It backfired because the Japanese executives were eager to visit the USA and were was turned off by the Americans' lack of patience in building a rapport between the companies.
Seid says another unidentified client, a Silicon Valley company, nearly lost a business deal five years ago when a top executive of a French company arrived in California on an evening flight. The U.S. company sent a limo to pick up the client at 7:30 p.m., but no staff member went along. The company thought the Frenchman might want to relax at a hotel after a long flight and planned to pick him up the next morning. But the Frenchman was offended because no top official met him at the airport.
"The French eat dinner later than 7:30, and he thought he'd be taken out to dinner," recalls Seid. "It nearly killed the deal."
In many cultures, one's family defines an individual, says Terri Morrison, co-author of a business etiquette book series, Kiss, Bow, or Shake Hands. "Therefore, making an error in a person's name is quite a personal insult."
Take the Chinese practice of placing the surname first. "Calling (Chinese President Hu Jintao) 'President Tao' is appalling, like calling him President George, or Bubba," she says.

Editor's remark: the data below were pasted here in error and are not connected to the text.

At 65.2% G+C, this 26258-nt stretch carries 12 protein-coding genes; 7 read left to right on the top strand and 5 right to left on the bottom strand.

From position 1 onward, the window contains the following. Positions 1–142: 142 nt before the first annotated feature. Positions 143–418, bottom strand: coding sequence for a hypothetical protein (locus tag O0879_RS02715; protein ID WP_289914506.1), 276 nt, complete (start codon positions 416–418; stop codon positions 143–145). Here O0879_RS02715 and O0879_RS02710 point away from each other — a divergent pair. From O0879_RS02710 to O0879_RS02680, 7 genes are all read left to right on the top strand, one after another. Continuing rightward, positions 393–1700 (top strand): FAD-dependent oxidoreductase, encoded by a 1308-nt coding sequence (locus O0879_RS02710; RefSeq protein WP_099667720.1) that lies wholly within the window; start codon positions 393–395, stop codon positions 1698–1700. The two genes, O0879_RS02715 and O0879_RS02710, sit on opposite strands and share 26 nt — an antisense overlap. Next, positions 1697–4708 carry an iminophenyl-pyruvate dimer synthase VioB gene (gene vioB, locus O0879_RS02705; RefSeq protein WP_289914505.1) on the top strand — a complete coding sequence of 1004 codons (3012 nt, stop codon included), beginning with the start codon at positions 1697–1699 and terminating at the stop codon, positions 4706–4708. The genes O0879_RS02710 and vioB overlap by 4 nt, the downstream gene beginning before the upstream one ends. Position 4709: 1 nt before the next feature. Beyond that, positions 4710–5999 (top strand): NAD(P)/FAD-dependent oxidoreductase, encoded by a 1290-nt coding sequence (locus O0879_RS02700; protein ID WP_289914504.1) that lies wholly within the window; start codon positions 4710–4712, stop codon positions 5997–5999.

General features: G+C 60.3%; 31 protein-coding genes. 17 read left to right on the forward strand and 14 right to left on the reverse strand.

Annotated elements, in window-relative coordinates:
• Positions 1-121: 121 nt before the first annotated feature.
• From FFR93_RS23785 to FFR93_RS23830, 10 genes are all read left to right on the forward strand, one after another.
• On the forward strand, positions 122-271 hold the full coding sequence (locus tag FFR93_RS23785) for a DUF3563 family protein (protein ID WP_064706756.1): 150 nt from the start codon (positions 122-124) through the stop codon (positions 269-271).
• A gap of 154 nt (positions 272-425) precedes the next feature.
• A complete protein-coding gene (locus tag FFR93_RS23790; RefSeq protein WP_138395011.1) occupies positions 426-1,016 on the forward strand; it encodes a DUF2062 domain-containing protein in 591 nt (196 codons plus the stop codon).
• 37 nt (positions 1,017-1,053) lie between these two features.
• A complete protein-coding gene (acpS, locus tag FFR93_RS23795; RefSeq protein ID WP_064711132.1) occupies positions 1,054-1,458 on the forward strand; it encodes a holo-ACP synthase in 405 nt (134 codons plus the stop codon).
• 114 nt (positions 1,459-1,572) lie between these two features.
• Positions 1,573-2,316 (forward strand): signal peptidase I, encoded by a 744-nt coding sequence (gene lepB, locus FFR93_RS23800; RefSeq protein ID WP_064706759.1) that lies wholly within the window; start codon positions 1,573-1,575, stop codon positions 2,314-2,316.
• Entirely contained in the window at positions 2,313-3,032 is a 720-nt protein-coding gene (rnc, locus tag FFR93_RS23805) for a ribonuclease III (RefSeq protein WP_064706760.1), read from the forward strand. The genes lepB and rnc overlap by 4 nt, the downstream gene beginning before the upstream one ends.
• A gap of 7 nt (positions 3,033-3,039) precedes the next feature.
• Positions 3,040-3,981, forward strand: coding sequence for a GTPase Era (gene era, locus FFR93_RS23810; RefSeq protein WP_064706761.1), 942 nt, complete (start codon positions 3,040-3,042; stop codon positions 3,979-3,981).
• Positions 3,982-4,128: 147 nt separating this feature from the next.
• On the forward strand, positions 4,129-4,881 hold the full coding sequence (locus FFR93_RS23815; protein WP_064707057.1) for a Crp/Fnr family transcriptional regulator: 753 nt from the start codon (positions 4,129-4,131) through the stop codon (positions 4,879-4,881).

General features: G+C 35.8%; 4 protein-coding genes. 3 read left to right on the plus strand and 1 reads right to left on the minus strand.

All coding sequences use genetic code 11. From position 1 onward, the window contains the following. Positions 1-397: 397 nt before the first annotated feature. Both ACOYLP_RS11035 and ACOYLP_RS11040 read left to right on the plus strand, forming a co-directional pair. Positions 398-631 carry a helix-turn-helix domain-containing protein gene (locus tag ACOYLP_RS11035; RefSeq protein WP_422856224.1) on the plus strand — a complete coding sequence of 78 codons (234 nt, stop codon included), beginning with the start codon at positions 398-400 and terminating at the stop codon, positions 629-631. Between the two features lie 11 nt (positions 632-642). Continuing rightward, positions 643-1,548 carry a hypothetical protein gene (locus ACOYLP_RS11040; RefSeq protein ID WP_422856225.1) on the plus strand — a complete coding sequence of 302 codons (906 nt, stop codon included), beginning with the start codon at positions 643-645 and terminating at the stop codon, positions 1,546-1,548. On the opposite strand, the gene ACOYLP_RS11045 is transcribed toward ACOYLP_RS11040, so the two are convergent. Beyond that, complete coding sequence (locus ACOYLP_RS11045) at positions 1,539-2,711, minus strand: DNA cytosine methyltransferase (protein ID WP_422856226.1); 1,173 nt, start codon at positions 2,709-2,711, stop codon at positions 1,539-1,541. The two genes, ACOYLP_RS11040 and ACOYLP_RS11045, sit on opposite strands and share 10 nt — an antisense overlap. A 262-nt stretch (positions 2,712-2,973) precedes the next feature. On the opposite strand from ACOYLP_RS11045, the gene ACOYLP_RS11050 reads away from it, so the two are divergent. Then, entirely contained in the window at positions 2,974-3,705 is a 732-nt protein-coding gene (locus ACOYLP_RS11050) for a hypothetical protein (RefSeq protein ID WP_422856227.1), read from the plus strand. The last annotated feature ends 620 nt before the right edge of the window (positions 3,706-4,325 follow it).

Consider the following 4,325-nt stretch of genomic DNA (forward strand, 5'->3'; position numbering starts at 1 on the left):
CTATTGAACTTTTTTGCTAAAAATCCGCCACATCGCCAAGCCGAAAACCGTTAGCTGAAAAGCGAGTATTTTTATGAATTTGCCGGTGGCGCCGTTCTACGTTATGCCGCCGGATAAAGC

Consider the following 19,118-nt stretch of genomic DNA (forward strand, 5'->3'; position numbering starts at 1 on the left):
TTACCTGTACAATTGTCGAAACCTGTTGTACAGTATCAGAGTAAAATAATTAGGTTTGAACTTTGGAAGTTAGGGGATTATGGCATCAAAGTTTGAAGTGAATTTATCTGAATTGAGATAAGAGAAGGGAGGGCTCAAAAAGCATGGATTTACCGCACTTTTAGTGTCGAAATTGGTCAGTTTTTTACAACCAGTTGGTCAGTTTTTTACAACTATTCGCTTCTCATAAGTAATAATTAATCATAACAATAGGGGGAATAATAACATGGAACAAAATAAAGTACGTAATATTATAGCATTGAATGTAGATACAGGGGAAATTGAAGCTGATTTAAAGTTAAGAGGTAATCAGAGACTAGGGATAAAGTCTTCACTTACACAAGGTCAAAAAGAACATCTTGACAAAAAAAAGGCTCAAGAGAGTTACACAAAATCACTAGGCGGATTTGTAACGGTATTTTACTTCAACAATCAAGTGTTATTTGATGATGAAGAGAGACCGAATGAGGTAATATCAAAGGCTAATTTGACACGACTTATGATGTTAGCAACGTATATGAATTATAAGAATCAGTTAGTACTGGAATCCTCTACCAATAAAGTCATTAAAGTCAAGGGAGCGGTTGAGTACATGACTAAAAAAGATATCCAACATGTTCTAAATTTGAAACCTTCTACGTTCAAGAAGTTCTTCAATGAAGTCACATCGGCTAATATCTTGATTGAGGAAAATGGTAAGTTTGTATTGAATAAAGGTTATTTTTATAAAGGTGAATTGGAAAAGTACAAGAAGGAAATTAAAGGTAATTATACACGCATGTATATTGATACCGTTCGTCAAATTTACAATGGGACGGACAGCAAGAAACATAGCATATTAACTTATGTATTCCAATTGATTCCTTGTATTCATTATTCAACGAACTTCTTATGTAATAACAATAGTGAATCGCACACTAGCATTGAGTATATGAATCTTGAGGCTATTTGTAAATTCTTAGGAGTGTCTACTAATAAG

Morrison says she has seen American executives look at business cards from Latin American clients and not realize that a Hispanic father's surname is listed first, followed by the mother's. For example, Señor Juan Antonio Martinez Garcia should be addressed as Señor Martinez, she says.
Ranjini Manian, who runs a company in Chennai, India, that helps expatriates adjust to Indian culture, recalls a client who worked for Ford Motor in India in the mid-1990s. The client was left-handed and used his left hand to cut a ribbon at a bank opening.
"The left hand is considered inauspicious in India, and there was consternation all around," says Manian, the author of Doing Business in India for Dummies. "The ribbon was retied and cut again with the right hand."
Manian remembers another occasion when an American in the construction business offended an Indian engineer working for him in India. The American beckoned the engineer by snapping his fingers and waving a curled forefinger. To an Indian, such a gesture is condescending and insulting. The engineer, who was also upset by the American's use of four-letter words earlier in the week, resigned.
"The curled finger proved to be the last straw, and the Indian told me he felt treated like a dog," says Manian. "The American was aghast when I told him and tempered down for the rest of the project, but he had already lost one of his best Indian engineers, who he had trained for three months on the project."
Table manners also get many U.S. business travelers in trouble, etiquette experts say. In the USA and the U.K., it's customary to put hands on the lap when not using them. But it "demonstrates very poor manners" in France and other countries where the hands and wrists should remain on top of the table, says Tamiko Zablith, an etiquette and protocol consultant in France and England. "You also should not leave the table before the meal is over, even if you need to go to the restroom," she says.